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At the most basic level, comic strips are generally joke-delivery devices. Those jokes can come from the characters, situations or phrasing, and they can take any number of panels to get there, but ideally, the intended reaction from the reader is pleasure resulting from a well executed joke. Frank and Ernest has managed to boil this concept down to its essence, serving up gags immediately and consistently with any extraneous material syphoned out to make way. Looking through the archives and seeing a few years' worth in a single sitting was akin to being sucker-punched repeatedly by a clown. There's a reason we're only supposed to read one of these per day-- our bodies just can't take jokes this pure.

  

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When I first started working here, I wrote the strip off as a pretty tired, corny legacy strip. Like virtually every other assumption I've made during the execution of my daily workload, I was completely wrong-- the barrier for understanding, much less enjoying, 40% or so of Frank and Ernest's jokes demand that the reader have a grasp on history, philosophy, science, math and literature. The other 60% are equally highbrow, but are colorful enough to also be enjoyed by illiterates (even the aggressively ignorant can't resist those big noses). It's one of the most consistently smart strips in newspapers, even on Sundays, when it has to compete with Mark Trail's big, strapping brain. 

 

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It's really easy to assume the strip is a trifle, as it lacks an ongoing storyline or any consistent point of view, but the entire worth of Frank and Ernest comes from its flexibility (remember: they're only hobos occasionally) and its unyielding commitment to silliness. Silly isn't something you can do by half-measures. Take a look at the strip above this paragraph. It's a clever joke, to be sure, but it's also a model of just how perfectly Frank and Ernest deploys its silliness. For the joke to really work, it needs to be packed into an absurdly specific context. Y'know, like "Shampoo School." An adult wrote this joke. It's basically a miracle.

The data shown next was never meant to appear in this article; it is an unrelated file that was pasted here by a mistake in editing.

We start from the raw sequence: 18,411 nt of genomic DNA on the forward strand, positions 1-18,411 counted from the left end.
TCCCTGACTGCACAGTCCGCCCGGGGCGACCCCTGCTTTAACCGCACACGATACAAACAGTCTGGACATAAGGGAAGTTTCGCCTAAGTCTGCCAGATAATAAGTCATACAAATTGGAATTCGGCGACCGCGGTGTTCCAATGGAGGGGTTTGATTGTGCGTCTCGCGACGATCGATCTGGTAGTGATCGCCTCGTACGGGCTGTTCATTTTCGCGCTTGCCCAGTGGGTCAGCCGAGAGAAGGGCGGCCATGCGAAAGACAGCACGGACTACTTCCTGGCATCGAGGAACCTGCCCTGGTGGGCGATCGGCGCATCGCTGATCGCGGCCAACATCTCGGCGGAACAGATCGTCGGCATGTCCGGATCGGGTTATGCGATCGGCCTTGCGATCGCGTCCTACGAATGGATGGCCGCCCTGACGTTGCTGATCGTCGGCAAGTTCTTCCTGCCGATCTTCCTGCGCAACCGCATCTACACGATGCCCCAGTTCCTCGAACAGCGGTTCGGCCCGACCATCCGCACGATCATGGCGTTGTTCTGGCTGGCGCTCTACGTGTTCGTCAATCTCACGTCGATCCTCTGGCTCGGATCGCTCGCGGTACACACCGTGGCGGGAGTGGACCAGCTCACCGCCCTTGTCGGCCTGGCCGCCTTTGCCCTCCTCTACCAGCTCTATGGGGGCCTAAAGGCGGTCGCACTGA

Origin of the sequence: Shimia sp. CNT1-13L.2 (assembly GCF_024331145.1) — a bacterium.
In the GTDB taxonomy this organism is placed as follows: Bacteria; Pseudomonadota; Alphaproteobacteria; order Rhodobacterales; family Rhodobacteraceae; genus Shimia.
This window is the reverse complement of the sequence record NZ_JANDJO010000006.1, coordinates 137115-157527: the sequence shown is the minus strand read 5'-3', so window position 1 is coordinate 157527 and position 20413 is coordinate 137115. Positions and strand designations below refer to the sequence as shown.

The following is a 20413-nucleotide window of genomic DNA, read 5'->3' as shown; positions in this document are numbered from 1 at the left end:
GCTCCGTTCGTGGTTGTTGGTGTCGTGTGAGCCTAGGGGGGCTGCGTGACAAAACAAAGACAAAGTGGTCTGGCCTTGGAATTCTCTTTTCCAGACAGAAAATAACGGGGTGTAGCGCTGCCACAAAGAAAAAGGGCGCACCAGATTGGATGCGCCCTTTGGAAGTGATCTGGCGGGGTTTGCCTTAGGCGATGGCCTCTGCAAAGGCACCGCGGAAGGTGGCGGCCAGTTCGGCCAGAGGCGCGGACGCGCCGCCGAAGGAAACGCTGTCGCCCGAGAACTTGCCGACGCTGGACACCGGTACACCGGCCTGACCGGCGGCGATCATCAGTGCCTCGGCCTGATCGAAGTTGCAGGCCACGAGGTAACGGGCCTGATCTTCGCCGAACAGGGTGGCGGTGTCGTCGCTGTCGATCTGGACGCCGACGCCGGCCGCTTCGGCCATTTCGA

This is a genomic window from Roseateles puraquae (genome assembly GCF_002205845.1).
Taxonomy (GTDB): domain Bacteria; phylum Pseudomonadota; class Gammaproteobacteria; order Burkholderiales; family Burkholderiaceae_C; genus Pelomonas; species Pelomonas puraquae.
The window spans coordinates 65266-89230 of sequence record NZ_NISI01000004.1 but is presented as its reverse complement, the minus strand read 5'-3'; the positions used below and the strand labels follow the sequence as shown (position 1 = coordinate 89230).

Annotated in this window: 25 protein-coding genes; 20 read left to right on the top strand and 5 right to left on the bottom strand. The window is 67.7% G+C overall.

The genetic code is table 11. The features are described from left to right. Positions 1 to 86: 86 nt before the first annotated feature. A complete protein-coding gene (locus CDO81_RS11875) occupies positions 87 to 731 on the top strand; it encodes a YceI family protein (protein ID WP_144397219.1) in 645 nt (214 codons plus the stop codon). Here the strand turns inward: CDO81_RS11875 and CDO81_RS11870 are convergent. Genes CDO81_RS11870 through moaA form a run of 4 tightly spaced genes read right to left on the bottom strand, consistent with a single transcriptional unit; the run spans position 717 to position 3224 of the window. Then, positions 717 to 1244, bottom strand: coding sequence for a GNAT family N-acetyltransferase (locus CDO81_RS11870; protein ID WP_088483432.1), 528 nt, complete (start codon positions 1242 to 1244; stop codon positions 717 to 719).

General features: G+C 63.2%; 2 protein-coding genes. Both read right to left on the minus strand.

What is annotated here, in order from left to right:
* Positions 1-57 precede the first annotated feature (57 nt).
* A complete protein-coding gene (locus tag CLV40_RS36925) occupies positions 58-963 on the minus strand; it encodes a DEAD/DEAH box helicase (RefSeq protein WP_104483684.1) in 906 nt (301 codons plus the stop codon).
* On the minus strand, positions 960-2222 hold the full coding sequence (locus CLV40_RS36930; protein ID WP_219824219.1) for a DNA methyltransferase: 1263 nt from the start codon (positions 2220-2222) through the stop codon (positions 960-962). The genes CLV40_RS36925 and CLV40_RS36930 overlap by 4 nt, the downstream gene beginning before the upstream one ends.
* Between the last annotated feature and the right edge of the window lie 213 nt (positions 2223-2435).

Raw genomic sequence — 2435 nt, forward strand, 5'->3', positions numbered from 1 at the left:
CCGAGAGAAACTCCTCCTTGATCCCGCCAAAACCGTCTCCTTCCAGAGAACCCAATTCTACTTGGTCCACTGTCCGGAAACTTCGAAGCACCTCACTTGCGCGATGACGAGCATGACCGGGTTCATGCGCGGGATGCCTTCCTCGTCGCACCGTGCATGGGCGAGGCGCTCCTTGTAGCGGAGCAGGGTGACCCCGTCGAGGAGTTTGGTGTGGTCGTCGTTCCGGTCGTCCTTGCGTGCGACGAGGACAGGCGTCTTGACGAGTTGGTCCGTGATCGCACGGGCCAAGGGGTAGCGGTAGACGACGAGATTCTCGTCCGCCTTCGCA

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Lest I stomp all the humor out of Frank and Ernest by continuing my parade of reasons why it's so great, I'll get out of the way of the big bunch of highlights I've pulled for your viewing pleasure. If they're not to your tastes, take some time and consider what benefit could possibly come from your commitment to hating fun and joy, then take another look. You'll come around.

 

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Wait a minute… what if Frank and Ernest actually does have an ongoing storyline, and we've all just been too blind to realize it? A story that spans the spectrum of all existence, before the earth's formation until long after the heat-death of our universe? I know what I'm doing this weekend: buying a bunch of thumbtacks, tape and red yarn and piecing together this puzzle in my basement, strip by strip, epoch by epoch, until I've solved it.

 

I don't want to sound cocky, but if my initial figures are correct, we're all about to be rich. 

 

--Dave

 

March 05, 2014

Facts on, Facts off

Humor is rooted in truth, and truth, as I understand it, is rooted in fact. So when I tell you, "Hey, look at this video full of amazing facts about comic strips," I hope you don't knock a bunch of pictures off the wall behind your chair as you're blown backwards by the sheer force of hilarity.

 

It's a spiffy li'l rundown of all sorts of miscellany, though we've covered some of it before. The internet's not so bad, after all.

 

Hold onto your butts:

 

 

 

--Dave

 

February 19, 2014

A Clever Pun-Based Headline About How F-Minus Makes the Grade or Whatever